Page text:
“We are dealing with the workforce in a way that I am really excited about — working with San Diego State University,” Newsom said during his address Friday. “They are looking at investing in a center to develop a pathway for locals. I love this. So often, when the next gold rush comes in, it goes to the pockets of fancy folks and doesn’t go back to the community. We are trying to avoid that.”
The proposal, which now goes before the Legislature, supports the university’s plan to drive educational and economic opportunities, as aligned with the state and Imperial County’s plan for “Lithium Valley.” This plan will build a lithium infrastructure to expand clean energy, reach the state’s net-zero emissions goals, create new jobs and benefit both Imperial Valley and the state, according to SDSU President Adela de la Torre.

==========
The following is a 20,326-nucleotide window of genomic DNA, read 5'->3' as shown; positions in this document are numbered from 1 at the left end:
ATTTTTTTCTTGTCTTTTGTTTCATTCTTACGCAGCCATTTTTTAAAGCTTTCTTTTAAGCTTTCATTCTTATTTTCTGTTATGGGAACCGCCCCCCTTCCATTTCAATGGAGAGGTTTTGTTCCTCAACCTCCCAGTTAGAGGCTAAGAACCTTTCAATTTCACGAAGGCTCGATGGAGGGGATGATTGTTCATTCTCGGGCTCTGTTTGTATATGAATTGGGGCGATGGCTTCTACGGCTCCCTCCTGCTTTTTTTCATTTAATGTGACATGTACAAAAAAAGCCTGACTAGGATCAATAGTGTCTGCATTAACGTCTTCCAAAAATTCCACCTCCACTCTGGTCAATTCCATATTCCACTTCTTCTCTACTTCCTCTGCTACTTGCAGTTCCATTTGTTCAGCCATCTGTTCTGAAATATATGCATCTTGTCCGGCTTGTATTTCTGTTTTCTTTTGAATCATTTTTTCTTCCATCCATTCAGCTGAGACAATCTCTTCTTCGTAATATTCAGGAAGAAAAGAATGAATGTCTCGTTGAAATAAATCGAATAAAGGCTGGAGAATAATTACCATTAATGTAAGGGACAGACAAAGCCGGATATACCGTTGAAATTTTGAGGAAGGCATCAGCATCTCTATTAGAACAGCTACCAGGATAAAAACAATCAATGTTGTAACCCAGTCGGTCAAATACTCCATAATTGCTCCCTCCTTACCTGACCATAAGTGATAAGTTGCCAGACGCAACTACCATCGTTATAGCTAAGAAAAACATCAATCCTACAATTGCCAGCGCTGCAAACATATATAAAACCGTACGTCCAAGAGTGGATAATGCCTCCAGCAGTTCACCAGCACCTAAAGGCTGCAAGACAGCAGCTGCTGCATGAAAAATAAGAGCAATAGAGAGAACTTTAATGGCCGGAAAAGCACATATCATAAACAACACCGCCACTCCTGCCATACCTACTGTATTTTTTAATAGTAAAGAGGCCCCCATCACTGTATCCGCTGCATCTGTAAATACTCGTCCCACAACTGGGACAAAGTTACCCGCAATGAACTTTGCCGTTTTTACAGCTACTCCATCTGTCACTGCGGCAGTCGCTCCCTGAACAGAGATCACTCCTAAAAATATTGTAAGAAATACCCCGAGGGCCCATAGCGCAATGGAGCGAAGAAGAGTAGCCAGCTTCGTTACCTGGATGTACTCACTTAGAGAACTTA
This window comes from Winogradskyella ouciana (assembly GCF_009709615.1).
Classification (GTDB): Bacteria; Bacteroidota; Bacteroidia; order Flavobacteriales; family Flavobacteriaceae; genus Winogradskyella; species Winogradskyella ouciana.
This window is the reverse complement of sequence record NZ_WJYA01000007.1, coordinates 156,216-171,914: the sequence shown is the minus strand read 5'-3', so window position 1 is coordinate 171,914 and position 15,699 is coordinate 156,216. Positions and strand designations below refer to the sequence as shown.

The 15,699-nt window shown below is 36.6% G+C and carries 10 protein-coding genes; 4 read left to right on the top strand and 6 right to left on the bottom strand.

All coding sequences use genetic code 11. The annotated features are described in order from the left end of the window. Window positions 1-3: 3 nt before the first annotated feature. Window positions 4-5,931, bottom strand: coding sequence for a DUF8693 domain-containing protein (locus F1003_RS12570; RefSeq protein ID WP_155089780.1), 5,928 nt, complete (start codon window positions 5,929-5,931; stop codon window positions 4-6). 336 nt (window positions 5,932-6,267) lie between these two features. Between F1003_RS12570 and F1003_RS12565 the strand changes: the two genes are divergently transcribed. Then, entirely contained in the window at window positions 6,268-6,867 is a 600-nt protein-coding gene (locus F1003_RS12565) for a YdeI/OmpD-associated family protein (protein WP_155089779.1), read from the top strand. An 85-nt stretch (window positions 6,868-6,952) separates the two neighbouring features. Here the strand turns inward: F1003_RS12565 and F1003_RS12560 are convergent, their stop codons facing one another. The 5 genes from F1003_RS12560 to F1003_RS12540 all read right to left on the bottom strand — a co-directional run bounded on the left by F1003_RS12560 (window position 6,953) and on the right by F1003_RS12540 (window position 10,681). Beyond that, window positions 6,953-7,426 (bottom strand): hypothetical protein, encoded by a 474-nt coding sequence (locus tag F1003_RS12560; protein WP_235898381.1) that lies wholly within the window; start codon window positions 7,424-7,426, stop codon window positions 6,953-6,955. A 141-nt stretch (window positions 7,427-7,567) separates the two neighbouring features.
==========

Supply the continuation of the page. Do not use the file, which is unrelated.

De la Torre said the university has already made a significant investment toward redeveloping SDSU Imperial Valley’s existing Brawley campus to support STEM labs, classrooms for new nursing programs, as well as expanded public and environmental health programs. Both sectors are in incredibly high demand in Imperial Valley, which was one of the hardest-hit regions during the pandemic, according to the email.
“I am deeply appreciative of Gov. Newsom for his support of our vision to create historic levels of educational and economic benefits for Imperial County, and for our state,” de la Torre wrote. “I also appreciate Newsom’s acknowledgment that SDSU and SDSU Imperial Valley are best positioned to serve the needs of the students and families of the Valley, and that our faculty have the expertise to attract leading industry and agency partners around alternative energy, environmental sustainability, chemical and manufacturing engineering, and public health.”
Newsom’s announcement Friday will allow for a new 65,000-square-foot Innovation Campus on the SDSU Imperial Valley Brawley site to house science, technology, chemistry, engineering and mathematics programming. The current plan, according to de la Torre, calls for the development of:
- 25,000-square-feet to be dedicated to labs and core facilities with major instruments, including research space to collaborate with public and private partners.
- 20,000-square-feet of STEM-focused classroom and teaching laboratory spaces.
- 10,000-square-feet of office space.